New West Memphis center leads push to renewable energy [The Commercial Appeal, Memphis, Tenn.]By Wayne Risher, The Commercial Appeal, Memphis, Tenn.McClatchy-Tribune Information Services
Aug. 24--Mid-South Community College officials are betting East Arkansas has what it takes to be a leader in alternative fuels: Fertile fields, a world-class transportation hub, and, as of this week, a research, development and training facility dedicated to renewable energy.
As college officials dedicated the $9 million Marion Berry Renewable Energy Center in West Memphis Friday, a micro-refinery was already producing commercial grade biodiesel from soybean oil in a room next door to the ceremony.
Mid-South named the facility for the former 1st District congressman who, through appropriations earmarks that have since been condemned in Washington, helped pump $55 million into education, workforce development and economic development in his district.
"I love you all and I thank you for the way you have honored me here today," Berry, 69, told a couple hundred people who packed into a diesel mechanic training shop outfitted with Case and John Deere tractors.
Dr. Glen Fenter, president of Mid-South, said East Arkansas has always been good at growing crops, but not so good at maximizing the profit from those crops. "We've grown it and we've let somebody else make money from it."
By supporting innovations and entrepreneurial ventures and training skilled workers, the center can help the region control its economic destiny, from growing the crops to producing the fuels to distributing the finished products, Fenter said.
The center, which has ties to the region's community colleges plus Arkansas State University, Montana State University-Northern and University of Memphis, "really puts us in a position to move East Arkansas to the forefront of this conversation nationally," Fenter said.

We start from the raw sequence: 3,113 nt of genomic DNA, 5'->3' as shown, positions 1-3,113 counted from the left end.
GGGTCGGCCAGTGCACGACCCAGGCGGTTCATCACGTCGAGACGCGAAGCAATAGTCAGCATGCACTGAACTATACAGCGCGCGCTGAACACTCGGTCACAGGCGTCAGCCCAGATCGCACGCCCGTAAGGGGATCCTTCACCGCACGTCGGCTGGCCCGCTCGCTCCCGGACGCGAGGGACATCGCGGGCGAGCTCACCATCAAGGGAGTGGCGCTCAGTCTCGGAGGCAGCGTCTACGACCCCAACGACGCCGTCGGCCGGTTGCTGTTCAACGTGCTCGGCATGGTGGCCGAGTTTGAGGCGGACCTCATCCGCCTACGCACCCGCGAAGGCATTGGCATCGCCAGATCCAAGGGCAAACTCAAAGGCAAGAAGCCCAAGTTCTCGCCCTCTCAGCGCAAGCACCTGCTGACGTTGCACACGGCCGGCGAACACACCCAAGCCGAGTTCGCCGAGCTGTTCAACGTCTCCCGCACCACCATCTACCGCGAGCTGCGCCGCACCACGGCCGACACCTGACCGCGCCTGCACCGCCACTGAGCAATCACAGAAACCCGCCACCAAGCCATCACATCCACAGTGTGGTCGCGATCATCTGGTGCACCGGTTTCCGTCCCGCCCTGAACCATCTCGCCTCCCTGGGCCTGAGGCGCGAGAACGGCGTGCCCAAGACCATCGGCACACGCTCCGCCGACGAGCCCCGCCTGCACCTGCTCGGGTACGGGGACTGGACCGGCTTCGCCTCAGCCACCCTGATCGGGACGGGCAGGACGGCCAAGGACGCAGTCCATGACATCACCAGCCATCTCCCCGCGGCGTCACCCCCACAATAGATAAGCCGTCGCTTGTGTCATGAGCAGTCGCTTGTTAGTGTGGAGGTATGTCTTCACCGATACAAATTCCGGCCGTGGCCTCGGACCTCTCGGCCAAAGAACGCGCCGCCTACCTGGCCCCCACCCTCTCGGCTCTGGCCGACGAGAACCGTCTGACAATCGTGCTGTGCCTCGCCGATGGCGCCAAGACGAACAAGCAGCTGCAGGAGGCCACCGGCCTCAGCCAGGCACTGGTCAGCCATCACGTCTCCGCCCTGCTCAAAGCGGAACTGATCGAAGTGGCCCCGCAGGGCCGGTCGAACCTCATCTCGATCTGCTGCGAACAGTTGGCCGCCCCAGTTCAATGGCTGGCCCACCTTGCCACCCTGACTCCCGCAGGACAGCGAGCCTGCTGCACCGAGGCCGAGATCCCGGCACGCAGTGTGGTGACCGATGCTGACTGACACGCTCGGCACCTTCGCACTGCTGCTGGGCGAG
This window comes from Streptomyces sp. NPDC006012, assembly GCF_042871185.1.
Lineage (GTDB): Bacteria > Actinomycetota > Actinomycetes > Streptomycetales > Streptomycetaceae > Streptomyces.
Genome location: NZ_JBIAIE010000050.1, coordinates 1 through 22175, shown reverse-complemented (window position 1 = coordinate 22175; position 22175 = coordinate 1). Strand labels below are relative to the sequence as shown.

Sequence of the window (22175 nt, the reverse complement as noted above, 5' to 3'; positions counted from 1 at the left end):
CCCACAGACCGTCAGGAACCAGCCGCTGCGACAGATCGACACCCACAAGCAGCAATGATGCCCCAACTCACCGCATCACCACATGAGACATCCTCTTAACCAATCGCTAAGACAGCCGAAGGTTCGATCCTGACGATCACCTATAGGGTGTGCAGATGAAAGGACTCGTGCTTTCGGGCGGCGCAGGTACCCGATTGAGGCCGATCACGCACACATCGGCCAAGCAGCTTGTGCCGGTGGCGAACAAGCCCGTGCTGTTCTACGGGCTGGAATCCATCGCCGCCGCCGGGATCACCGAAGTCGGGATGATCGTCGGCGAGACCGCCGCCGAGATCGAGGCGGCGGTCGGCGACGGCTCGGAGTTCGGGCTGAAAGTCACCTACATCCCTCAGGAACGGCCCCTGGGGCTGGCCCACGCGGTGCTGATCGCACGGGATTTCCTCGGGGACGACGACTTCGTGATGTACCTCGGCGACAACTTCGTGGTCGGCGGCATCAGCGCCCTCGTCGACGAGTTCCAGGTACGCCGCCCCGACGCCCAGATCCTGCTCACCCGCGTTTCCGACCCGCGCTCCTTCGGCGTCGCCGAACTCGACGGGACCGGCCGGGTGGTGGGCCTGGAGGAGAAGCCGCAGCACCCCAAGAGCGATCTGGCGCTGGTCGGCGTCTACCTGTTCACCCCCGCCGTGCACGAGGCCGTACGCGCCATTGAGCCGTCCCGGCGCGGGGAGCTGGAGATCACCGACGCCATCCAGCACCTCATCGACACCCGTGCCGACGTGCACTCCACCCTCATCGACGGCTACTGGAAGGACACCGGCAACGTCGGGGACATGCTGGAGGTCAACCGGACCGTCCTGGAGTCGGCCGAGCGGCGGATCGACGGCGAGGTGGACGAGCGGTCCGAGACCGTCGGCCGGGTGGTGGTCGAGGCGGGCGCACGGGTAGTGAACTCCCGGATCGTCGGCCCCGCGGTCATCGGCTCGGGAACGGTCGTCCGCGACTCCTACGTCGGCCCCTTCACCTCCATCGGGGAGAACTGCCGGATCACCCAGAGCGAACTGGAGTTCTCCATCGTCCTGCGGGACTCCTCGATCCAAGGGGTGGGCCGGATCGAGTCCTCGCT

Berry, who served in Congress from 1997 through 2011, said he was a believer.
"The land, the water and the people can do it," he said. "It will be interesting to see if politically we can do the other things that we need to do to make this thing succeed."
The center has an ethanol distillation unit and plans in the works for a gasification unit that will make gas out of biomass feedstocks such as switchgrass and camelina, nonfood crops that can be grown in the region.
The biogas unit will more than supply the building's energy demands, thanks to an advanced, geothermal heating and cooling system and design features that meet or exceed Leadership in Energy and Environmental Design (LEED) standards.
The school plans to sell excess biofuel and biomass energy.
Fenter said the Montana State connection is key. High school students will be able to enroll in one of the country's leading diesel technology programs before graduation, propelling them into a high-demand job market sooner.
Fuel production facilities are complemented by laboratories that will accommodate research on fuels and lubricants by advanced students and entrepreneurs, said Dr. Sunny Morris, a grant writer and special projects liaison to Fenter.
Morris envisioned the labs being used to develop new additives tailored to biofuels and as a proving ground for the local trucking industry. The Memphis area is home to the nation's third-busiest trucking corridor and terminals for most national truck lines.
Alt. consulting, a business consulting group, is working with Mid-South to turn ideas and discoveries into businesses. One idea is to replicate the center's biodiesel refinery for small towns in the region.
A micro-refinery could help a town eliminate a waste product, used cooking oil, while producing biofuel to run trucks and heavy equipment.
The unit at Mid-South cost about $200,000 to build and will produce about 250,000 gallons a year. A less sophisticated unit, without the bells and whistles of a teaching tool, could probably be built for about $150,000, Morris said.
David Bergeron, U.S. Department of Education acting assistant secretary of postsecondary education, said the center supports President Obama's goal of a better educated workforce.
"We recognize the recovery of our economy can only come with a highly educated workforce," Bergeron said. "What you're doing here fits very well within the framework of what we're trying to do nationally."
(c)2012 The Commercial Appeal (Memphis, Tenn.)
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